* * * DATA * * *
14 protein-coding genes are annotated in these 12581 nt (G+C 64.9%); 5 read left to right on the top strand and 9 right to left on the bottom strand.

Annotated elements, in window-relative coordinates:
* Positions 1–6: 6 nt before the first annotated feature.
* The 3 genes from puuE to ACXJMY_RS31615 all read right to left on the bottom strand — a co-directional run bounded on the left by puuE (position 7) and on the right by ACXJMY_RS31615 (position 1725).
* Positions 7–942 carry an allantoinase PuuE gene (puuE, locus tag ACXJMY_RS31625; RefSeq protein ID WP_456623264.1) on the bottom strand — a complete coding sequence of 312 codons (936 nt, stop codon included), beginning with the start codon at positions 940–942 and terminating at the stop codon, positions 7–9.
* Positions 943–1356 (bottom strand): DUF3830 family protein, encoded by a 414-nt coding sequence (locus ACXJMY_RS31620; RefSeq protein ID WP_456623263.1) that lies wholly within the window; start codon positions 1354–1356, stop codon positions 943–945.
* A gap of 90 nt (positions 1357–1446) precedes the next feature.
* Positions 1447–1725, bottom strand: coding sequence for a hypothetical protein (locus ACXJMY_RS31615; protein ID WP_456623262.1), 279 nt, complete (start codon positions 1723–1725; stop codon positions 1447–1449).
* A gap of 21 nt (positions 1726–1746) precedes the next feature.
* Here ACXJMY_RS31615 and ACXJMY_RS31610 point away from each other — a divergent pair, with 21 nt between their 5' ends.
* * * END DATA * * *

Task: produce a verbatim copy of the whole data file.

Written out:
14 protein-coding genes are annotated in these 12581 nt (G+C 64.9%); 5 read left to right on the top strand and 9 right to left on the bottom strand.

Annotated elements, in window-relative coordinates:
* Positions 1–6: 6 nt before the first annotated feature.
* The 3 genes from puuE to ACXJMY_RS31615 all read right to left on the bottom strand — a co-directional run bounded on the left by puuE (position 7) and on the right by ACXJMY_RS31615 (position 1725).
* Positions 7–942 carry an allantoinase PuuE gene (puuE, locus tag ACXJMY_RS31625; RefSeq protein ID WP_456623264.1) on the bottom strand — a complete coding sequence of 312 codons (936 nt, stop codon included), beginning with the start codon at positions 940–942 and terminating at the stop codon, positions 7–9.
* Positions 943–1356 (bottom strand): DUF3830 family protein, encoded by a 414-nt coding sequence (locus ACXJMY_RS31620; RefSeq protein ID WP_456623263.1) that lies wholly within the window; start codon positions 1354–1356, stop codon positions 943–945.
* A gap of 90 nt (positions 1357–1446) precedes the next feature.
* Positions 1447–1725, bottom strand: coding sequence for a hypothetical protein (locus ACXJMY_RS31615; protein ID WP_456623262.1), 279 nt, complete (start codon positions 1723–1725; stop codon positions 1447–1449).
* A gap of 21 nt (positions 1726–1746) precedes the next feature.
* Here ACXJMY_RS31615 and ACXJMY_RS31610 point away from each other — a divergent pair, with 21 nt between their 5' ends.